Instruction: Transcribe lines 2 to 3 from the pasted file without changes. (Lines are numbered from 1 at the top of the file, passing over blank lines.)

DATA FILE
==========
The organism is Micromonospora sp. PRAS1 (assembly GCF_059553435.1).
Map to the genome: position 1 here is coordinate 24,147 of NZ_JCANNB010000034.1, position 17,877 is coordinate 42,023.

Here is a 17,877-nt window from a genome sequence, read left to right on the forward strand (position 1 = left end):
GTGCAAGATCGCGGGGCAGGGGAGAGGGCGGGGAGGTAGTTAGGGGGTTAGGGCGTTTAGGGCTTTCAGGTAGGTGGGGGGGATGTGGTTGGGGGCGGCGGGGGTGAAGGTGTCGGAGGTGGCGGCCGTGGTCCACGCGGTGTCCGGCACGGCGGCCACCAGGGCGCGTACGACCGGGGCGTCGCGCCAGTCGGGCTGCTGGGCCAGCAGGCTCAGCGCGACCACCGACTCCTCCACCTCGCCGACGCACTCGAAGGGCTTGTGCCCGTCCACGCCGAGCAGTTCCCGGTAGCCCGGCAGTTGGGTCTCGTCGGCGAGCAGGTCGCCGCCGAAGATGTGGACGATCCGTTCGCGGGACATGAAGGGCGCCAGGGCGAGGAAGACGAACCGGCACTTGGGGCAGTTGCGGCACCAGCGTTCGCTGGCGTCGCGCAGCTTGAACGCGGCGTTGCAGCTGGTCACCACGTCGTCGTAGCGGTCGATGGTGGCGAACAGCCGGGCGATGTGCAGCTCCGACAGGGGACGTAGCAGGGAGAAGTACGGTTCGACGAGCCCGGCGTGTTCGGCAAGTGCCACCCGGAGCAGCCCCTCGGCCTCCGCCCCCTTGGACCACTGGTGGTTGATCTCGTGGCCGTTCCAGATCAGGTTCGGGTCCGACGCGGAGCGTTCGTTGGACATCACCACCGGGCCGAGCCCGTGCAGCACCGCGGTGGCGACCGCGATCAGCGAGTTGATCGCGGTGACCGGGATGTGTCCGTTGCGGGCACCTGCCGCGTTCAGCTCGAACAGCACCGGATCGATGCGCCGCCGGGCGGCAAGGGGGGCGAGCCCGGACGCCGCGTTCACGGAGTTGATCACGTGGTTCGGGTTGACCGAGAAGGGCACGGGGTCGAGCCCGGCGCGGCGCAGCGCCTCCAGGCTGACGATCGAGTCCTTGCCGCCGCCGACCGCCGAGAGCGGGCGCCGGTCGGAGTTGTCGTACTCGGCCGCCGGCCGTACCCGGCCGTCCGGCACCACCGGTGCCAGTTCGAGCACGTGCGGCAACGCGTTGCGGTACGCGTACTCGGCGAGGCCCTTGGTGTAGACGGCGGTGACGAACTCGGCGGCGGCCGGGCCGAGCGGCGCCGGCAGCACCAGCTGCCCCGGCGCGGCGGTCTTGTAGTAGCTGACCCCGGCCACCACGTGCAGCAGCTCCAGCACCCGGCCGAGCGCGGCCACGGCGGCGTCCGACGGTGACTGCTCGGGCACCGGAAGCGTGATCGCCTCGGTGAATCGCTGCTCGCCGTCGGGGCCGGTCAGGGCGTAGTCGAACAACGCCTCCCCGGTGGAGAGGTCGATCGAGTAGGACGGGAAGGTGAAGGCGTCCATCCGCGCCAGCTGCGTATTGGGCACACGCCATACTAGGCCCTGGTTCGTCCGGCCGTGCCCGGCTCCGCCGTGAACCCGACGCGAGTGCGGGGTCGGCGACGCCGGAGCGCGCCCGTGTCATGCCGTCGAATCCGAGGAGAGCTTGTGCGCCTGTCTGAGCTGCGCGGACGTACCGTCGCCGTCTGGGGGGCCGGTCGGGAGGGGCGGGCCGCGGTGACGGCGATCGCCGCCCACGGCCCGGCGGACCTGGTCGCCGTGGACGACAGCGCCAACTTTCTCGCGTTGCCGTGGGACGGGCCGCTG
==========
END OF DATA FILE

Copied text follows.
Map to the genome: position 1 here is coordinate 24,147 of NZ_JCANNB010000034.1, position 17,877 is coordinate 42,023.

Here is a 17,877-nt window from a genome sequence, read left to right on the forward strand (position 1 = left end):